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My friend Marva inspired me to build an outdoor habitat for my own cats after sending me photos and description of her enclosure that she constructed last year. This spring, I took the plunge, but decided on a more complicated design than the simple box design. I preferred to have my cats enter and exit their outdoor run via my bedroom window, rather than needing to be carried outside to the habitat. My backyard isn't as protected and private as Marva's, and I could forsee problems with a patio location. Therefore, I designed more of a "lean-to" structure, without the fourth or back wall, so that the habitat would rest against the back of the house over top of the window. 

Key to success --
PLANNING! I had the standard sizes from Marva's instructions, and I worked and worked, to get the size habitat I wanted using the standard shelving sizes, rather than needing lots of cutting. Once I settled on my design, I went by the store where I was going to purchase them to check that they had the sizes and numbers I needed. They didn't. Back to the drawing board with an alternate design. On the day I went back to buy, however, it turned out some of the 8' x 16" pieces I had counted were damaged, so I was short the number I needed. I modified my design, again, right there in the store (luckily, I'd brought my tape measure and calculator along with me).


Day 1 -- Habitat Construction

Building a three sided (+ top) box proved a bit more complex, given the interior shelves are supposed to help brace the whole thing, and mine wouldn't be sitting on a level patio. Its a bit crowded from also housing the a/c unit. However, given a lot of planning and revising to accommodate available materials, this almost completed shell went up in about half a day of work.


Day 2 -- Completed Outdoor Habitat

I finished the roof and added the rest of the interior shelves, braces, indoor/outdoor carpeting, etc. The enclosure is 8' tall, 5' out from the house and 8' across the front. Only the 5' interior shelves had to be cut from longer lengths, all else are standard sizes. The cats nagged me to hurry, as they watched the progress through my windows. As you can see, they were very anxious to be out in the great outdoors. They love their new Habitat!


Completed Outdoor Habitat


The cat tree is the tallest, heaviest I had in the house, but was just the perfect height to the window. Because of the 3-sided, lean-to design, I used the pre-formed, braced shelves on the front wall with the doors, but the other shelves on the side walls are held in place with braces and the plastic cable ties. The whole enclosure is very stable with the door the weakest part -- held closed with a couple of spring hooks, but also braced with a stone. They open inward, given the shelf lip across the front to prevent a cat pushing the door outward to escape. I plan to cover the lower portion with clear plastic sheeting to offer some protection from maurading ferals in the neighborhood, and once the tree leafs out, there will be plenty of shade. Of course, what my cats really loved was sitting on the carpeted shelves in the sun, watching the birds on the bird feeders!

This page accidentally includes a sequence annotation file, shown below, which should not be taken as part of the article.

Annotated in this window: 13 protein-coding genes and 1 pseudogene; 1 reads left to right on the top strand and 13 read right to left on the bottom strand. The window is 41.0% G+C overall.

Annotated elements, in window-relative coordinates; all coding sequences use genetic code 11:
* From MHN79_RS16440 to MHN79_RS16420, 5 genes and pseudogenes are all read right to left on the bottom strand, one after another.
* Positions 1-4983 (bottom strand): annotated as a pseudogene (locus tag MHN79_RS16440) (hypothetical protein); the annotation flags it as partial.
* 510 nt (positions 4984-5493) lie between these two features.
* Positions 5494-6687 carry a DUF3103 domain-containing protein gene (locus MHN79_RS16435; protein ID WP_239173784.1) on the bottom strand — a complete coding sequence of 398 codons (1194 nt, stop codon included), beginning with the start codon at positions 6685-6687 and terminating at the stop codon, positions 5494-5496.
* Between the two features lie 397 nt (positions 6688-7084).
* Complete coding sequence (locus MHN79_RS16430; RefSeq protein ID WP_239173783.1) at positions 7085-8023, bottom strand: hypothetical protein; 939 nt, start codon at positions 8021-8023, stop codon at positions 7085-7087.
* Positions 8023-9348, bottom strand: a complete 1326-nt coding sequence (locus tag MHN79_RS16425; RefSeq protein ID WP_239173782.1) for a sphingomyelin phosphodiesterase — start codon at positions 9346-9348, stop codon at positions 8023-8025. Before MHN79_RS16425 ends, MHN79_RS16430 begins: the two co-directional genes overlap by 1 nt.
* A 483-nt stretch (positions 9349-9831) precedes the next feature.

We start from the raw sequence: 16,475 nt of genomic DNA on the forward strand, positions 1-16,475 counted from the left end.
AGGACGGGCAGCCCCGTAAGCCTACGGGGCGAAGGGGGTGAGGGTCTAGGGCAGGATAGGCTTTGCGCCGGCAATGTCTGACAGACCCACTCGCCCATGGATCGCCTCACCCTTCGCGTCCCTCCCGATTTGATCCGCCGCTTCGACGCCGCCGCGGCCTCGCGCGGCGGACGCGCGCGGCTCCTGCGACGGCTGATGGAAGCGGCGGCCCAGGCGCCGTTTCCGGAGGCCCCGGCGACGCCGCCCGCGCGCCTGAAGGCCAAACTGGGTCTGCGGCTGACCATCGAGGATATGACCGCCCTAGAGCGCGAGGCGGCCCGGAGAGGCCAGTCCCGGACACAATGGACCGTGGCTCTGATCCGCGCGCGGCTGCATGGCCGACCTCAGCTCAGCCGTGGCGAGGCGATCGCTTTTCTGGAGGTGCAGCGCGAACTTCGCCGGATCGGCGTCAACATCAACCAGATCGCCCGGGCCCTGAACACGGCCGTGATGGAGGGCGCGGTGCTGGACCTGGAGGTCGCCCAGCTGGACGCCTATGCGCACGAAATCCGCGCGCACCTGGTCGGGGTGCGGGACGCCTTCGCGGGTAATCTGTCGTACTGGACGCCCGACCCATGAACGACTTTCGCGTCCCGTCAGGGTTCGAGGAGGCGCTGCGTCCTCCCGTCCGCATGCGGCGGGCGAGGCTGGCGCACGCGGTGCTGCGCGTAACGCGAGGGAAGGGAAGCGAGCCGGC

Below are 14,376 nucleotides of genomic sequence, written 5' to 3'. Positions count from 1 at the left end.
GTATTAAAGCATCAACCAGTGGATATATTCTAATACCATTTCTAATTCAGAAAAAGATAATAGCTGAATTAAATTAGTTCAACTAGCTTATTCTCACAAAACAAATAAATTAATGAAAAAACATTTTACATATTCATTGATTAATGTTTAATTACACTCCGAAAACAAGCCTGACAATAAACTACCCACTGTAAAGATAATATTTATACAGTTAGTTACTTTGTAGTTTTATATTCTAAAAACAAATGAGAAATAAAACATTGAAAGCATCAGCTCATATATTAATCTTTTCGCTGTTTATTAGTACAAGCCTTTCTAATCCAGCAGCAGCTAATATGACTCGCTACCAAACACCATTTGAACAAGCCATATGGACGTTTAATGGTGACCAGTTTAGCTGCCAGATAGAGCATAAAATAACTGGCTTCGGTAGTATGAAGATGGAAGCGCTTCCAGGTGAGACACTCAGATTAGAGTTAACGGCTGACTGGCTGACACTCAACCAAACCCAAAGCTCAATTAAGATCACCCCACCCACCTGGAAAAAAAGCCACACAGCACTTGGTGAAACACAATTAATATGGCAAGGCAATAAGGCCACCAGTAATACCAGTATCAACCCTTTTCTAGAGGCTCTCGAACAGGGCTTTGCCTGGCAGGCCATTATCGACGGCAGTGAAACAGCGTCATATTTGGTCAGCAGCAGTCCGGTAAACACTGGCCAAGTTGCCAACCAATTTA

Interior View -- From Inside the Bedroom


The view is of bird feeders and boulder dripper, so plenty of birds and squirrels to watch. Cinndy was the first cat out to check out the new digs, and the last one in for dinner. She still is last in for dinner in the evening, a true outdoor devotee.

I feed the songbirds and woodpeckers year-round in my yard, so there are lots of bird feeders on the two trees. This, plus the water features I also provide for the birds, will provide hours of entertainment for the cats, but will also protect the birds. To protect the cats from unwelcome hitchhikers, I have had to start them on a flea preventive and have also installed a mosquito repellant (ultrasonic) to protect from a potential increased heartworm risk. 


By Cleora Scott & the Lokikats

See also: 
Build a SAFE Outdoor Enclosure for Your Cat! for detailed description of materials and "how-to" of construction.

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